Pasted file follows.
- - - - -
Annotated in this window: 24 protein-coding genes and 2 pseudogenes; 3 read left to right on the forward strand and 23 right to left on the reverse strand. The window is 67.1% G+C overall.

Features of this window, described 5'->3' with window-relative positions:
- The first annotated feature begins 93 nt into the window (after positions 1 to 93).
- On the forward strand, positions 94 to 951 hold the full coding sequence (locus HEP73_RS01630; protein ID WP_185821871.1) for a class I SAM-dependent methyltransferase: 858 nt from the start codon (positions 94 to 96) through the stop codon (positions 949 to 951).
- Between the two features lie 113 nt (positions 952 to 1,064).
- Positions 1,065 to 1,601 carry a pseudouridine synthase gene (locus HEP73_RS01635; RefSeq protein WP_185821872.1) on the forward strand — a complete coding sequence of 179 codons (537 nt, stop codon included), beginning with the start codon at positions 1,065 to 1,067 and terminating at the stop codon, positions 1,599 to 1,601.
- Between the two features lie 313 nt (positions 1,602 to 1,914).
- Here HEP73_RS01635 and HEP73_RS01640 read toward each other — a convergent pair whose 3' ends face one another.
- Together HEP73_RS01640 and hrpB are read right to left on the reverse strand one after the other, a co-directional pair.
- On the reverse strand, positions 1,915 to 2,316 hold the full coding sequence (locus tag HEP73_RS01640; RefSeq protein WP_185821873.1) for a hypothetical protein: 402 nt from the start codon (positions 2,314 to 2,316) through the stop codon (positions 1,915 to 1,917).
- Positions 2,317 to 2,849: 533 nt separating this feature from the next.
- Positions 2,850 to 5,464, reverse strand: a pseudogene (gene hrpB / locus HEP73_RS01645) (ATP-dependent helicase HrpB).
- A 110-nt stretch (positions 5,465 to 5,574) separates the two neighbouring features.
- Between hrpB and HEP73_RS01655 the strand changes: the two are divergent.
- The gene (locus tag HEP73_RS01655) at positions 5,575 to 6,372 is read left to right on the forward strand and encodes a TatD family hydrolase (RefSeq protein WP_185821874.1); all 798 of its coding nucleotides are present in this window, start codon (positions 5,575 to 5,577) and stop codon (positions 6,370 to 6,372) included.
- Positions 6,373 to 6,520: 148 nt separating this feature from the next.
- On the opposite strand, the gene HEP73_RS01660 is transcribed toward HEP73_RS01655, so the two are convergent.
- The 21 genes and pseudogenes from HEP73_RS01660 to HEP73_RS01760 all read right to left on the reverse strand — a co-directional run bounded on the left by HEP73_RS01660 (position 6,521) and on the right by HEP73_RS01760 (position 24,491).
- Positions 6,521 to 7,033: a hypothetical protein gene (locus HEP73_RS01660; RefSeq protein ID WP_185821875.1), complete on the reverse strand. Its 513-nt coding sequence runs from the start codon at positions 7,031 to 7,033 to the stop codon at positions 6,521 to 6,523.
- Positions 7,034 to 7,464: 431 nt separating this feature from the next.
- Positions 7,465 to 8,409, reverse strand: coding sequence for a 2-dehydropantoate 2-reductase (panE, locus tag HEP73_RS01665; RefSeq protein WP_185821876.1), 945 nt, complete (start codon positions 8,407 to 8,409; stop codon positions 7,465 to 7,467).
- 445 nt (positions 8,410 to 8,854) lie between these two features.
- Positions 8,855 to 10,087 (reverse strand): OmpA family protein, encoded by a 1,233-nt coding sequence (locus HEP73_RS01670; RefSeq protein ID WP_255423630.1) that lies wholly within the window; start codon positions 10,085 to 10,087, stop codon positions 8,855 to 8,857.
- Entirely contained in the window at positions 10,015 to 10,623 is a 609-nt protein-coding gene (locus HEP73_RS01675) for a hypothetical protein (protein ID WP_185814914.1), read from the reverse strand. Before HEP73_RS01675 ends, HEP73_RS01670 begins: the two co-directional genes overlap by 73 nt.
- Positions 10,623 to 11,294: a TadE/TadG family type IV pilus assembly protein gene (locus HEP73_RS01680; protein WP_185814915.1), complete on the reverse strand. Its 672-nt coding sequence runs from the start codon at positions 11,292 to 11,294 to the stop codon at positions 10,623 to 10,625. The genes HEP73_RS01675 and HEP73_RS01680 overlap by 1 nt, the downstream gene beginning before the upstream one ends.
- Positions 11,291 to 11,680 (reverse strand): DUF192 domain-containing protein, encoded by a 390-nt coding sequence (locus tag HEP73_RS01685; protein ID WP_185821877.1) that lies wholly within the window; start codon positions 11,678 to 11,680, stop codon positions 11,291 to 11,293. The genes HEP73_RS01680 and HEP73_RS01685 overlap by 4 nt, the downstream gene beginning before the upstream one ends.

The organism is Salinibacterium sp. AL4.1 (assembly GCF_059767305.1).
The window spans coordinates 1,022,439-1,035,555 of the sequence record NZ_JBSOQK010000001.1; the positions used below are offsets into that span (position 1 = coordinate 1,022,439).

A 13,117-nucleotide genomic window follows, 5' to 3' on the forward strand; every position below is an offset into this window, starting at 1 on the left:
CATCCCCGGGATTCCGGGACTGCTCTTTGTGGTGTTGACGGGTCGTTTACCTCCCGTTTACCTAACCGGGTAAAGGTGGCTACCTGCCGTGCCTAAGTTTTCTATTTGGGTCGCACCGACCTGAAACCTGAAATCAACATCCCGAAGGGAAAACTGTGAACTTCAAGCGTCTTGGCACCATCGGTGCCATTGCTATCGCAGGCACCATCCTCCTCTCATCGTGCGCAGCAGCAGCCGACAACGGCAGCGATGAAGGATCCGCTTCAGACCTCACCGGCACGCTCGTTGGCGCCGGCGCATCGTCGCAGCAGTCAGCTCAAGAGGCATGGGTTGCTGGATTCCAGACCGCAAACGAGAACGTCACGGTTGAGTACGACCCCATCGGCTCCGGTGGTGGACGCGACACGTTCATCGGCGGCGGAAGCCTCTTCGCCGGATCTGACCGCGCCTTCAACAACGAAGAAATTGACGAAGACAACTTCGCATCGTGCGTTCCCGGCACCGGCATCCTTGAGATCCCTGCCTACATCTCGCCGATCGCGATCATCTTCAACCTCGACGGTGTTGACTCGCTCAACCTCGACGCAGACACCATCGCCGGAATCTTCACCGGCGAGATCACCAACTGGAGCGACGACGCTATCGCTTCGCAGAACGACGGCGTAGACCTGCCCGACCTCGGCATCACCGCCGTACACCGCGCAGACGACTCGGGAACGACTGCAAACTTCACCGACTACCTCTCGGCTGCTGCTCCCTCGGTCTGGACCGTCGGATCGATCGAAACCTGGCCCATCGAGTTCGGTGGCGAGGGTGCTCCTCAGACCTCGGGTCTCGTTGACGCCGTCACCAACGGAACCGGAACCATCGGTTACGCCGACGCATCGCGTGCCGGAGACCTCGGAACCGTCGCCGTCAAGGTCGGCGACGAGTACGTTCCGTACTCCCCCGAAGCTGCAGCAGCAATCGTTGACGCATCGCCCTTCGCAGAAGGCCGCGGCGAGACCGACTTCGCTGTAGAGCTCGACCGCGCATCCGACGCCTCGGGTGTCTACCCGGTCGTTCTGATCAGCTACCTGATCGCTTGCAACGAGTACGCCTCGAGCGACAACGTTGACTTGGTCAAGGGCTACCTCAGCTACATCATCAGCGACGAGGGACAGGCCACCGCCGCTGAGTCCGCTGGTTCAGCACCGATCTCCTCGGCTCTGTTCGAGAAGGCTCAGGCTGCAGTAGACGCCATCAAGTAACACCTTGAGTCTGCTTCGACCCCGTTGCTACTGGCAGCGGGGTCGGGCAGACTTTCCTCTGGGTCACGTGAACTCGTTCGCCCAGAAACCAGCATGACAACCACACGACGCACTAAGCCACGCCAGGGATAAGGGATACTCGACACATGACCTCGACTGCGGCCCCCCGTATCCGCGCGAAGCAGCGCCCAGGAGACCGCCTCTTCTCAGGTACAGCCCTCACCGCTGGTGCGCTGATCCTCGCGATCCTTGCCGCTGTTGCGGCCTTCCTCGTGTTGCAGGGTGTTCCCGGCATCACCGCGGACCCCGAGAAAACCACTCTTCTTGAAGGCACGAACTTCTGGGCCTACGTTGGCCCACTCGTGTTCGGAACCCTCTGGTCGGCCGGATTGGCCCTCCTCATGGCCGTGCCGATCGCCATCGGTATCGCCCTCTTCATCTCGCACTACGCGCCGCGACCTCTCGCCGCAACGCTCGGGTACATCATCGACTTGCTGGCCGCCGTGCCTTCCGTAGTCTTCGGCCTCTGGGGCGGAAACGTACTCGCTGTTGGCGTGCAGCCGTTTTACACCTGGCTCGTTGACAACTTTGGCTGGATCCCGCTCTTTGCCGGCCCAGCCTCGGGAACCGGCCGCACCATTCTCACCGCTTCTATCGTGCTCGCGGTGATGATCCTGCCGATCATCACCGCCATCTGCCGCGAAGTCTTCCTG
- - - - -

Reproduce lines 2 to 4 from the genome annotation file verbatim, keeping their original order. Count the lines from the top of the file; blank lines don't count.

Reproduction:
Features of this window, described 5'->3' with window-relative positions:
- The first annotated feature begins 93 nt into the window (after positions 1 to 93).
- On the forward strand, positions 94 to 951 hold the full coding sequence (locus HEP73_RS01630; protein ID WP_185821871.1) for a class I SAM-dependent methyltransferase: 858 nt from the start codon (positions 94 to 96) through the stop codon (positions 949 to 951).